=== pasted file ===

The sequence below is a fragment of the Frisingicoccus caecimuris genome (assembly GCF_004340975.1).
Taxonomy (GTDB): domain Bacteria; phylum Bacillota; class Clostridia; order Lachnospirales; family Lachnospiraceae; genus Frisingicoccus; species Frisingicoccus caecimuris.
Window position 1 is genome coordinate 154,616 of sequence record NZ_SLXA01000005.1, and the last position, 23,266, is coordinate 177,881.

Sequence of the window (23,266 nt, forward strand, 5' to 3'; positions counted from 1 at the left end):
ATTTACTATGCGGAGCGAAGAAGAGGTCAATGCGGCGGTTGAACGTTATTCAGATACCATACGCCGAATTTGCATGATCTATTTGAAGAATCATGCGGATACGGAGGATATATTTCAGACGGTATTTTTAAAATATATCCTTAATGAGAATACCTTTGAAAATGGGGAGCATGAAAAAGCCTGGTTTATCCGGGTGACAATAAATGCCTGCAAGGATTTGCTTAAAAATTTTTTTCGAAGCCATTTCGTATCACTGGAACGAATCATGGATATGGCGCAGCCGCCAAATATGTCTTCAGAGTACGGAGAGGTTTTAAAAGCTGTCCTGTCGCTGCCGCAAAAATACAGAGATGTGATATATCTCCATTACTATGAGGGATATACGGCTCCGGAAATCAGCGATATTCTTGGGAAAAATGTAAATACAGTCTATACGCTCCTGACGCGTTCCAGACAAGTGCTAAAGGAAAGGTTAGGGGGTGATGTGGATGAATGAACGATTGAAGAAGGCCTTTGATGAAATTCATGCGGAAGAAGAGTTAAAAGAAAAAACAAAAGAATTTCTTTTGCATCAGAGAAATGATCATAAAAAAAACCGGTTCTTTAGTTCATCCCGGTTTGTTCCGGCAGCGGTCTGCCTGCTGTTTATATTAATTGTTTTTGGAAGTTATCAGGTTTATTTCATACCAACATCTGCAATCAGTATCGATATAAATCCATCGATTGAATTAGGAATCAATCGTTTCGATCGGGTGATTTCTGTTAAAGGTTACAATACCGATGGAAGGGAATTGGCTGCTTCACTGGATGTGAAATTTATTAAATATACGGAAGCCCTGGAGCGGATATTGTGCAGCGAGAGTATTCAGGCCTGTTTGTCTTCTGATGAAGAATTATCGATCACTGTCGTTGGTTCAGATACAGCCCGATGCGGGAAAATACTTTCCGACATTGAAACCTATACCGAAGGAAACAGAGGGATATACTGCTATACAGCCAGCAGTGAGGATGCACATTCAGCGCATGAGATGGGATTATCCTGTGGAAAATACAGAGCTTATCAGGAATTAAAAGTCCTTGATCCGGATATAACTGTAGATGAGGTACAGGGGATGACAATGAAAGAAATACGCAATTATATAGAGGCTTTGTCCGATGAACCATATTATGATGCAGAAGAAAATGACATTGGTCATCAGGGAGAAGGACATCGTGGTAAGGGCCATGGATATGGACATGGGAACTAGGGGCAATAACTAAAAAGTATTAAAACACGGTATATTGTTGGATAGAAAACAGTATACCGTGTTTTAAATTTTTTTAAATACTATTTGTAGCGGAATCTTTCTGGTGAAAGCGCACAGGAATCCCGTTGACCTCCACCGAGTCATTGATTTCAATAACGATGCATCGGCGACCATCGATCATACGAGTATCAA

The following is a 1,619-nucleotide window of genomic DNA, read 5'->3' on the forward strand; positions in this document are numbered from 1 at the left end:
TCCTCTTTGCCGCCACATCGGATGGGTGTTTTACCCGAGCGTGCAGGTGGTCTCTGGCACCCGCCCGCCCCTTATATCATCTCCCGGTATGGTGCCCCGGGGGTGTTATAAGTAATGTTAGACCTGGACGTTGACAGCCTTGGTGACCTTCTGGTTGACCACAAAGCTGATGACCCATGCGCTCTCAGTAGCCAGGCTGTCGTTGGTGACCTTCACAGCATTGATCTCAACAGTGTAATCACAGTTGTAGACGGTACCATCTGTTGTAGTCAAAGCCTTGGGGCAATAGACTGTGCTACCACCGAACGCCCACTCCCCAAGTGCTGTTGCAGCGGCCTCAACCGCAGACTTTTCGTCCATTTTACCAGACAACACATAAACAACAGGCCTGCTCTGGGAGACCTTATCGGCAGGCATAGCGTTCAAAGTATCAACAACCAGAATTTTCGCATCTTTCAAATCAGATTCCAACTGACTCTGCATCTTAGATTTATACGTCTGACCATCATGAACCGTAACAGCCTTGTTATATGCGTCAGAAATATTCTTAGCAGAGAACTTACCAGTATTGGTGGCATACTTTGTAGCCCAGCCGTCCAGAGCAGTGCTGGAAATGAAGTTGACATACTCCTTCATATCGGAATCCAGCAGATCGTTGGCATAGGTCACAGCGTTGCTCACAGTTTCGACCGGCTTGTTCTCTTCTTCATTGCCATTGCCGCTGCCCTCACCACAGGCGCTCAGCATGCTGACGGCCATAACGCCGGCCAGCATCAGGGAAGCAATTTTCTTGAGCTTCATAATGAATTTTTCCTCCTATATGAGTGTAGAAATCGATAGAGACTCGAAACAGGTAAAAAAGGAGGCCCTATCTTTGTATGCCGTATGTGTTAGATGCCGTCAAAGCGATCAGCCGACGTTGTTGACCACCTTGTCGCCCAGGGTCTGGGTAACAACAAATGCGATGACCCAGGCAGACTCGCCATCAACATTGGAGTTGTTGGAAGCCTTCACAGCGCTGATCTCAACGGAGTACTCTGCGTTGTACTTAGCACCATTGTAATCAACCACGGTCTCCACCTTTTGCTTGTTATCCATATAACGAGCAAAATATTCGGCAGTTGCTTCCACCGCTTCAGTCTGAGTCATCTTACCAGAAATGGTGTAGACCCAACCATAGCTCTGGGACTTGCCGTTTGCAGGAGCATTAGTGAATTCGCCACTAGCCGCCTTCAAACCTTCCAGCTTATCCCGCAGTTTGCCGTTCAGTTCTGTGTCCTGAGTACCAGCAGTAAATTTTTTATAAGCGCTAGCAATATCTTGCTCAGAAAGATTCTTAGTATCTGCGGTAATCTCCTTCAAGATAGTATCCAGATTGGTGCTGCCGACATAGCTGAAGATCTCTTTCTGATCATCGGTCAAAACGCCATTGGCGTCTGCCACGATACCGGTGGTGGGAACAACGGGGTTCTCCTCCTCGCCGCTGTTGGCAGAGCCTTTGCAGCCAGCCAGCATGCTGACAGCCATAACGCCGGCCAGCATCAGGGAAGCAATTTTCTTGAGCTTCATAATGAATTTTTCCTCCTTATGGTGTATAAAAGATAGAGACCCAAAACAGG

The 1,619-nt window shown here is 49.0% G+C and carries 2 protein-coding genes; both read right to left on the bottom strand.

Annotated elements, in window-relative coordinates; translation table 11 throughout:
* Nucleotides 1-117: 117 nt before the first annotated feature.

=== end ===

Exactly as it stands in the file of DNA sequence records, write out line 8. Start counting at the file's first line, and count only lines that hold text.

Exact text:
The 1,619-nt window shown here is 49.0% G+C and carries 2 protein-coding genes; both read right to left on the bottom strand.